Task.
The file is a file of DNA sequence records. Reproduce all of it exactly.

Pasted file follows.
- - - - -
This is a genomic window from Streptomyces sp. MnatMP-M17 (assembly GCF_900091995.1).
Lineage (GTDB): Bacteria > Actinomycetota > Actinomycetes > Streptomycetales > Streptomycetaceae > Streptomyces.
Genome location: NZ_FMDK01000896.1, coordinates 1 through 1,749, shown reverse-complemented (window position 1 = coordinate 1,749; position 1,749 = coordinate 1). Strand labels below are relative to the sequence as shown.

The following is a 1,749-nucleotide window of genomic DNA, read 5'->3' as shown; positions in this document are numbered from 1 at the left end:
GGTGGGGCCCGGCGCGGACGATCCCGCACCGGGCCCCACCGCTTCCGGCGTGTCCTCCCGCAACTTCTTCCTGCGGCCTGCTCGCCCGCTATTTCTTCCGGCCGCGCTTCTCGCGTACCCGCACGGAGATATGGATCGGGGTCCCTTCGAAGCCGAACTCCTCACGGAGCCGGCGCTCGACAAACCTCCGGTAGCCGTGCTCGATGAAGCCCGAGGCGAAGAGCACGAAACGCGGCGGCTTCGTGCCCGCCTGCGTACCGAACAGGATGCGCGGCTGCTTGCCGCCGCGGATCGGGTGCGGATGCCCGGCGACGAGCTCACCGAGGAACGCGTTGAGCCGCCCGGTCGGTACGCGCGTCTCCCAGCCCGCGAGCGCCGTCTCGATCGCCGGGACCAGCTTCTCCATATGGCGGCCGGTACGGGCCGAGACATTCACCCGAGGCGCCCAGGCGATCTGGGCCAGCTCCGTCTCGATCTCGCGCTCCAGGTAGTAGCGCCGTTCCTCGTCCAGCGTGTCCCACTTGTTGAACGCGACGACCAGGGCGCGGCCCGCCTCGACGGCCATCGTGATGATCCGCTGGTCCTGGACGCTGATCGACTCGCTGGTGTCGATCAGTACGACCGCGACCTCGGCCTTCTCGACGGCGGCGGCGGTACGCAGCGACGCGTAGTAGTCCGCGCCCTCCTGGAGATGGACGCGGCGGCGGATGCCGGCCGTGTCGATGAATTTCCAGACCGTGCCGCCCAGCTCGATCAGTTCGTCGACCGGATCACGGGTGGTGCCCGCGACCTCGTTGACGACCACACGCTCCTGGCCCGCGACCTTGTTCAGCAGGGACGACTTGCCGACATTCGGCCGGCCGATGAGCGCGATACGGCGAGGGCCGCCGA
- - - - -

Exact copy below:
This is a genomic window from Streptomyces sp. MnatMP-M17 (assembly GCF_900091995.1).
Lineage (GTDB): Bacteria > Actinomycetota > Actinomycetes > Streptomycetales > Streptomycetaceae > Streptomyces.
Genome location: NZ_FMDK01000896.1, coordinates 1 through 1,749, shown reverse-complemented (window position 1 = coordinate 1,749; position 1,749 = coordinate 1). Strand labels below are relative to the sequence as shown.

The following is a 1,749-nucleotide window of genomic DNA, read 5'->3' as shown; positions in this document are numbered from 1 at the left end:
GGTGGGGCCCGGCGCGGACGATCCCGCACCGGGCCCCACCGCTTCCGGCGTGTCCTCCCGCAACTTCTTCCTGCGGCCTGCTCGCCCGCTATTTCTTCCGGCCGCGCTTCTCGCGTACCCGCACGGAGATATGGATCGGGGTCCCTTCGAAGCCGAACTCCTCACGGAGCCGGCGCTCGACAAACCTCCGGTAGCCGTGCTCGATGAAGCCCGAGGCGAAGAGCACGAAACGCGGCGGCTTCGTGCCCGCCTGCGTACCGAACAGGATGCGCGGCTGCTTGCCGCCGCGGATCGGGTGCGGATGCCCGGCGACGAGCTCACCGAGGAACGCGTTGAGCCGCCCGGTCGGTACGCGCGTCTCCCAGCCCGCGAGCGCCGTCTCGATCGCCGGGACCAGCTTCTCCATATGGCGGCCGGTACGGGCCGAGACATTCACCCGAGGCGCCCAGGCGATCTGGGCCAGCTCCGTCTCGATCTCGCGCTCCAGGTAGTAGCGCCGTTCCTCGTCCAGCGTGTCCCACTTGTTGAACGCGACGACCAGGGCGCGGCCCGCCTCGACGGCCATCGTGATGATCCGCTGGTCCTGGACGCTGATCGACTCGCTGGTGTCGATCAGTACGACCGCGACCTCGGCCTTCTCGACGGCGGCGGCGGTACGCAGCGACGCGTAGTAGTCCGCGCCCTCCTGGAGATGGACGCGGCGGCGGATGCCGGCCGTGTCGATGAATTTCCAGACCGTGCCGCCCAGCTCGATCAGTTCGTCGACCGGATCACGGGTGGTGCCCGCGACCTCGTTGACGACCACACGCTCCTGGCCCGCGACCTTGTTCAGCAGGGACGACTTGCCGACATTCGGCCGGCCGATGAGCGCGATACGGCGAGGGCCGCCGA